Наша продукция – это результат постоянных инноваций и приверженности качеству. Она соответствует самым высоким требованиям наших потребителей – ведущих энергетических, транспортных и промышленных компаний. Используя нашу продукцию, они могут качественно, с минимальными издержками, экологически чисто и безопасно транспортировать людей и материалы на любые расстояния. Без нашей продукции невозможно создание и эксплуатация глобальных и локальных энергетических и транспортных коммуникаций.
   ВМЗ – финансово устойчивая компания, ориентируется на постоянную работу по повышению эффективности операционной деятельности и инвестиций. Стабильность позволяет ВМЗ строить отношения со своими клиентами и поставщиками на долгосрочной основе.
   Мы развиваем и поощряем профессионализм и инициативу наших сотрудников и строим наш бизнес на передовых методах управления.
   Наши ценности:
   Интересы клиентов – наш приоритет
   Опережать время – наше кредо
   Высококачественная продукция – наш принцип
   Надежные партнеры – наша опора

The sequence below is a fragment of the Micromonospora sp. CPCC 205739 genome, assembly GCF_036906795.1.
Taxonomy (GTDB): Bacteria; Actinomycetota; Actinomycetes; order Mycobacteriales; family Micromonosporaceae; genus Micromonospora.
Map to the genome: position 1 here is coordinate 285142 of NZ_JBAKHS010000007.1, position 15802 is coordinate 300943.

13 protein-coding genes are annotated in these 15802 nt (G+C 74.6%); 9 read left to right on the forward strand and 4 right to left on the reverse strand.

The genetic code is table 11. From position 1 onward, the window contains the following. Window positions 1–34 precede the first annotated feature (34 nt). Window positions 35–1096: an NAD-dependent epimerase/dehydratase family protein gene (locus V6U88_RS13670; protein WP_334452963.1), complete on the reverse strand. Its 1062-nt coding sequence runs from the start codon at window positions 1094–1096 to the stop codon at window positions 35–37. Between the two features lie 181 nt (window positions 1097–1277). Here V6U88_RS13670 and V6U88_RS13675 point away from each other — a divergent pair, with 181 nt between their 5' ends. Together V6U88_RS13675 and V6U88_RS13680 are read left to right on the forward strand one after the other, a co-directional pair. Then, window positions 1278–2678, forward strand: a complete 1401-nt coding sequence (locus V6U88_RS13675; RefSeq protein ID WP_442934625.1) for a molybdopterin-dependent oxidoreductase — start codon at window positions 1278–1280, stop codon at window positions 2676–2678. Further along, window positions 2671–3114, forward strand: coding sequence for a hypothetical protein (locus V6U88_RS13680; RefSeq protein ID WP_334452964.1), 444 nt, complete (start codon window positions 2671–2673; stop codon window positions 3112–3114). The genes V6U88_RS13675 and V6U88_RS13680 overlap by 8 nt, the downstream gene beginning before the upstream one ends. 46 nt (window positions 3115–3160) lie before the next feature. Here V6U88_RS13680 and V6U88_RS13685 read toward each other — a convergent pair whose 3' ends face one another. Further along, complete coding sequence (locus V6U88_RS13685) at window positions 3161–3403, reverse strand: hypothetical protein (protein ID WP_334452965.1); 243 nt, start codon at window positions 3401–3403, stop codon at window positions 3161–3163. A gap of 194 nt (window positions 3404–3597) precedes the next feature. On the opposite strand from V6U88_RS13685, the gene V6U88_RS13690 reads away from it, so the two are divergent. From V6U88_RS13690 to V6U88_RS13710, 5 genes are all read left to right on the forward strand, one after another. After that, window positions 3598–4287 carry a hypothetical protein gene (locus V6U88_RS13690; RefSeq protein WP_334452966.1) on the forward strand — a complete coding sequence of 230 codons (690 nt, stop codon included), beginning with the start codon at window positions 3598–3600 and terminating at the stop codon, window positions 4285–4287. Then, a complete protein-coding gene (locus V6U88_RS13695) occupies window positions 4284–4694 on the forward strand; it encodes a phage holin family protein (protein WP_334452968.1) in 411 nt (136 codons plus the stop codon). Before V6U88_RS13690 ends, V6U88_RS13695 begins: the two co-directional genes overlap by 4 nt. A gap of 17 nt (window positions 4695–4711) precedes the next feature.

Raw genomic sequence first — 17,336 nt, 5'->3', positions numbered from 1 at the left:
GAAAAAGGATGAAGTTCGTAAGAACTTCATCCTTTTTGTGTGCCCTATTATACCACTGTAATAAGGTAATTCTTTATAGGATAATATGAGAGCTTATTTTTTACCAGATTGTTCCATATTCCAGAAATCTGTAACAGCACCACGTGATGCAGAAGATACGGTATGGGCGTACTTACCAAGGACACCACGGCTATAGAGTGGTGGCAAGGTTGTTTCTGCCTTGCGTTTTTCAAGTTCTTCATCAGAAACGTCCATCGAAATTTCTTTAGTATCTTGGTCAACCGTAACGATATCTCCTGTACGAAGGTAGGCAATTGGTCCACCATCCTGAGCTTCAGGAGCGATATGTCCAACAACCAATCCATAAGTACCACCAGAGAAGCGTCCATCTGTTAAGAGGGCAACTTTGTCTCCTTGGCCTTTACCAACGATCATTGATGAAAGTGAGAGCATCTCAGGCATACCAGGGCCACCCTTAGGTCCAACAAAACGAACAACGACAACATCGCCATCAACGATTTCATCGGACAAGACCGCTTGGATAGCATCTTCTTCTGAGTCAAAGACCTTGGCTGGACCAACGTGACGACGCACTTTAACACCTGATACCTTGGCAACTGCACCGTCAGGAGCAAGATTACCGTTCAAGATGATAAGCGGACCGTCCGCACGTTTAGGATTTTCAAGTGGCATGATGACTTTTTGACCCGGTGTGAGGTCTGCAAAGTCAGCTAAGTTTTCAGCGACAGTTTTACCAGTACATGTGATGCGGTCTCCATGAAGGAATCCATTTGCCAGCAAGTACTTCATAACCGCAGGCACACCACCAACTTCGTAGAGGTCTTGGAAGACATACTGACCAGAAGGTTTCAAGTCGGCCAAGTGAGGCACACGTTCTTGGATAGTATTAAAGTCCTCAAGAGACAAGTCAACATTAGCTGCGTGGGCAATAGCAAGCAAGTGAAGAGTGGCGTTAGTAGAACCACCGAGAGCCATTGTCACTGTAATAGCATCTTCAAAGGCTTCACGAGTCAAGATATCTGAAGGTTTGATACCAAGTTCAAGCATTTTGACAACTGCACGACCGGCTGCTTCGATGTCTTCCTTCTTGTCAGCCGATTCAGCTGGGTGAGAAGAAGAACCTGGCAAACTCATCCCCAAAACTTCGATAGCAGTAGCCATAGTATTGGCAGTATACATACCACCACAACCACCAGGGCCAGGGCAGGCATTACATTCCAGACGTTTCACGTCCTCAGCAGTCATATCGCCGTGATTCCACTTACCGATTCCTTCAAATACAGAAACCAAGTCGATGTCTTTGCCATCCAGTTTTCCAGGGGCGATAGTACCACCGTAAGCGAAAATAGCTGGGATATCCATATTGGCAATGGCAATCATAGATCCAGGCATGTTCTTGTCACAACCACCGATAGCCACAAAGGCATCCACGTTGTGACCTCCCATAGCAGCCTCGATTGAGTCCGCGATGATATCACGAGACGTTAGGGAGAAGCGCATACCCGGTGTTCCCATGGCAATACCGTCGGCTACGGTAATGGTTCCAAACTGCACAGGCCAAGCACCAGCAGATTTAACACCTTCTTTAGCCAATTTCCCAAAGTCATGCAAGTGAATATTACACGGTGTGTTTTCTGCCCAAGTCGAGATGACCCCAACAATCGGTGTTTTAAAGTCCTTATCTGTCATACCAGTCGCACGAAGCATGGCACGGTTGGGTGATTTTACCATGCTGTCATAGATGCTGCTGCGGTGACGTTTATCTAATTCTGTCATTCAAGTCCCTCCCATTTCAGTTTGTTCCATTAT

Повышение уровня жизни работников – наше правило
   Содействие развитию регионов – наша позиция
   Сплоченная команда профессионалов – наш капитал
   Источник: www.vmz.ru

   Read and translate the text and learn terms from the Essential Vocabulary.

   A team approach borrowed from Japan has produced the hottest US car in years
   It’s been a long time since a car built in Detroit has drawn such rave reviews. But there’s no doubt about it: Ford Motor Co.’s new Taurus and its sister, the Mercury Sable, are four-star successes. Customers are snapping them up faster than the company can turn them out. The two cars are Ford’s hottest sellers since Lee Iacocca’s Mustang took the auto world by storm in the mid-1960s.
   For Detroit, Ford’s success may herald a turning point. It’s true that Detroit still suffers from a perception of poor quality and a sense that it’s out of step with the customer. That’s why the Big Three continue to lose market share to imports from Japan and Europe. But Taurus and Sable demonstrate that the former American competitive edge is not completely lost. U.S. carmakers can still build a machine that excites the average American driver.
   How did Ford pull it off? Largely, by stealing a page from the Japanese. It studied customer wants and needs like never before, made quality the top priority, and streamlined its operations and organisation. Top management is so pleased with the result that the Taurus approach will be incorporated in all future development programs.